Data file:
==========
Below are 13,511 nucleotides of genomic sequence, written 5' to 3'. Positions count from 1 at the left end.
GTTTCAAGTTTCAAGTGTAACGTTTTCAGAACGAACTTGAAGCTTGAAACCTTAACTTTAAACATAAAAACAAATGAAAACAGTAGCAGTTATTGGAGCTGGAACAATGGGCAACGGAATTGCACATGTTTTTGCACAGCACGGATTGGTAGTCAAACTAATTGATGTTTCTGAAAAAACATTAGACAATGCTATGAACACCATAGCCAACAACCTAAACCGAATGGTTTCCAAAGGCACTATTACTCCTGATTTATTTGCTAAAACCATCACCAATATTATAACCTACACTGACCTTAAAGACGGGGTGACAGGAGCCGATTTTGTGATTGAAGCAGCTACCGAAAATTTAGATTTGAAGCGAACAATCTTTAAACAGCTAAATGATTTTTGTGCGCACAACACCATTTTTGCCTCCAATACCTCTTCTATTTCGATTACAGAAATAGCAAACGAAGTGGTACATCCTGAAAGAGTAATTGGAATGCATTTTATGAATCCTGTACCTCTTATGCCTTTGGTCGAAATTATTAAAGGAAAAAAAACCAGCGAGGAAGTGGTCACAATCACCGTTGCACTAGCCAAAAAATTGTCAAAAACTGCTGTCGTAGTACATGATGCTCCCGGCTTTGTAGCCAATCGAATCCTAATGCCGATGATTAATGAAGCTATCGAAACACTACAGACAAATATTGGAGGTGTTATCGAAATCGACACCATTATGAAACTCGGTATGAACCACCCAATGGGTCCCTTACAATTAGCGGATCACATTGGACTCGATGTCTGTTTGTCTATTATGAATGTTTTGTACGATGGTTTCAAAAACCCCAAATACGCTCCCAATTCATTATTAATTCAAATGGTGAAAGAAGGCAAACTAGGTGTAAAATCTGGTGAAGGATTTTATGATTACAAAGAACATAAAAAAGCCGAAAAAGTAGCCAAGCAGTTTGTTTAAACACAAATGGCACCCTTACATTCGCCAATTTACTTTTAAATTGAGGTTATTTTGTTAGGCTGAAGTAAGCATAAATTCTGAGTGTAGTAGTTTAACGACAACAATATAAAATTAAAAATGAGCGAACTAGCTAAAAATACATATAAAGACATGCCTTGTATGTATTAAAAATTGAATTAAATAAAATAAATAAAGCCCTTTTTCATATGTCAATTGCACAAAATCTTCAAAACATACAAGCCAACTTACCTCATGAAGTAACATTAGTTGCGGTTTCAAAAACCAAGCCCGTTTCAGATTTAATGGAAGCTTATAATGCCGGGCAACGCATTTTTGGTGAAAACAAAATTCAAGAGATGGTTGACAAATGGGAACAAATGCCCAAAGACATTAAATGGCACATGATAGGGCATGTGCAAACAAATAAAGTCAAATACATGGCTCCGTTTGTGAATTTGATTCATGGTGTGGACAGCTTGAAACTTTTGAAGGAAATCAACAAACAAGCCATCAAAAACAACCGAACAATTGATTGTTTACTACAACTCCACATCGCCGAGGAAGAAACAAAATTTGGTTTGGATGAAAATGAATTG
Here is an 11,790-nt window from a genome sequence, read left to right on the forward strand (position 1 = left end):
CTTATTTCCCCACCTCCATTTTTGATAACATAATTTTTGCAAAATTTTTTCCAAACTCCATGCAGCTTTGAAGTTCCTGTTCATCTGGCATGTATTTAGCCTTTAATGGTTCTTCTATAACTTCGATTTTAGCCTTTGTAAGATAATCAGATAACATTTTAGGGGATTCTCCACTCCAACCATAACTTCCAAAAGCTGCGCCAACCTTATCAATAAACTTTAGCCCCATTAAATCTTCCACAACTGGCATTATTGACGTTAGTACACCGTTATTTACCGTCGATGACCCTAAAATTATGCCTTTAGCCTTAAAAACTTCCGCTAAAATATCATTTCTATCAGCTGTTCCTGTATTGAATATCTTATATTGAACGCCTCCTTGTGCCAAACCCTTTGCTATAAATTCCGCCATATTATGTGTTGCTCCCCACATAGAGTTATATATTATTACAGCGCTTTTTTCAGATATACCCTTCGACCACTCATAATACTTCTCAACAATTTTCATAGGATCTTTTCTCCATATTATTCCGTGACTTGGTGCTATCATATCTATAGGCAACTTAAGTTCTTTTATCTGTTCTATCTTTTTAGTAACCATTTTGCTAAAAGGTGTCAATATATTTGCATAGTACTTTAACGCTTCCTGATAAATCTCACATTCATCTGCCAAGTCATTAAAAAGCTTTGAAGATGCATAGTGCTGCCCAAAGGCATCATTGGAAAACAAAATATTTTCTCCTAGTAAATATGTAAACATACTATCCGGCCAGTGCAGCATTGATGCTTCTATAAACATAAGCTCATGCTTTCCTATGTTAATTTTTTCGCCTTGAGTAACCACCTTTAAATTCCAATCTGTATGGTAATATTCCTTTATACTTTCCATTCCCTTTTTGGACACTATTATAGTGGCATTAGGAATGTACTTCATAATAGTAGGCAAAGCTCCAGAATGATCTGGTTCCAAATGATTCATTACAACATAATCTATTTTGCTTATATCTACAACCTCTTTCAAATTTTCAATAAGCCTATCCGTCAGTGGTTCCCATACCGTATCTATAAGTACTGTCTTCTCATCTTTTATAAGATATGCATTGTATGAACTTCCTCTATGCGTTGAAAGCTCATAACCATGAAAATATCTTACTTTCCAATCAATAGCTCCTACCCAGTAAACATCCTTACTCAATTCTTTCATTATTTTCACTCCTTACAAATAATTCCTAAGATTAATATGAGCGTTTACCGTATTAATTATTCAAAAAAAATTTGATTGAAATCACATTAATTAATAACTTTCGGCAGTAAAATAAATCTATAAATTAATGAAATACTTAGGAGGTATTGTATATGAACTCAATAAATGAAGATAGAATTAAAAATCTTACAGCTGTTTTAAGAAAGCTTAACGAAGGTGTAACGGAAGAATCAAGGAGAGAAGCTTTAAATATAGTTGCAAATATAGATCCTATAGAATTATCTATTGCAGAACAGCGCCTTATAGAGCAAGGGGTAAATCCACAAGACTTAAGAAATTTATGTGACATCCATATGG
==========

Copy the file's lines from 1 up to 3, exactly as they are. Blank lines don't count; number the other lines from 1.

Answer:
Below are 13,511 nucleotides of genomic sequence, written 5' to 3'. Positions count from 1 at the left end.
GTTTCAAGTTTCAAGTGTAACGTTTTCAGAACGAACTTGAAGCTTGAAACCTTAACTTTAAACATAAAAACAAATGAAAACAGTAGCAGTTATTGGAGCTGGAACAATGGGCAACGGAATTGCACATGTTTTTGCACAGCACGGATTGGTAGTCAAACTAATTGATGTTTCTGAAAAAACATTAGACAATGCTATGAACACCATAGCCAACAACCTAAACCGAATGGTTTCCAAAGGCACTATTACTCCTGATTTATTTGCTAAAACCATCACCAATATTATAACCTACACTGACCTTAAAGACGGGGTGACAGGAGCCGATTTTGTGATTGAAGCAGCTACCGAAAATTTAGATTTGAAGCGAACAATCTTTAAACAGCTAAATGATTTTTGTGCGCACAACACCATTTTTGCCTCCAATACCTCTTCTATTTCGATTACAGAAATAGCAAACGAAGTGGTACATCCTGAAAGAGTAATTGGAATGCATTTTATGAATCCTGTACCTCTTATGCCTTTGGTCGAAATTATTAAAGGAAAAAAAACCAGCGAGGAAGTGGTCACAATCACCGTTGCACTAGCCAAAAAATTGTCAAAAACTGCTGTCGTAGTACATGATGCTCCCGGCTTTGTAGCCAATCGAATCCTAATGCCGATGATTAATGAAGCTATCGAAACACTACAGACAAATATTGGAGGTGTTATCGAAATCGACACCATTATGAAACTCGGTATGAACCACCCAATGGGTCCCTTACAATTAGCGGATCACATTGGACTCGATGTCTGTTTGTCTATTATGAATGTTTTGTACGATGGTTTCAAAAACCCCAAATACGCTCCCAATTCATTATTAATTCAAATGGTGAAAGAAGGCAAACTAGGTGTAAAATCTGGTGAAGGATTTTATGATTACAAAGAACATAAAAAAGCCGAAAAAGTAGCCAAGCAGTTTGTTTAAACACAAATGGCACCCTTACATTCGCCAATTTACTTTTAAATTGAGGTTATTTTGTTAGGCTGAAGTAAGCATAAATTCTGAGTGTAGTAGTTTAACGACAACAATATAAAATTAAAAATGAGCGAACTAGCTAAAAATACATATAAAGACATGCCTTGTATGTATTAAAAATTGAATTAAATAAAATAAATAAAGCCCTTTTTCATATGTCAATTGCACAAAATCTTCAAAACATACAAGCCAACTTACCTCATGAAGTAACATTAGTTGCGGTTTCAAAAACCAAGCCCGTTTCAGATTTAATGGAAGCTTATAATGCCGGGCAACGCATTTTTGGTGAAAACAAAATTCAAGAGATGGTTGACAAATGGGAACAAATGCCCAAAGACATTAAATGGCACATGATAGGGCATGTGCAAACAAATAAAGTCAAATACATGGCTCCGTTTGTGAATTTGATTCATGGTGTGGACAGCTTGAAACTTTTGAAGGAAATCAACAAACAAGCCATCAAAAACAACCGAACAATTGATTGTTTACTACAACTCCACATCGCCGAGGAAGAAACAAAATTTGGTTTGGATGAAAATGAATTG
Here is an 11,790-nt window from a genome sequence, read left to right on the forward strand (position 1 = left end):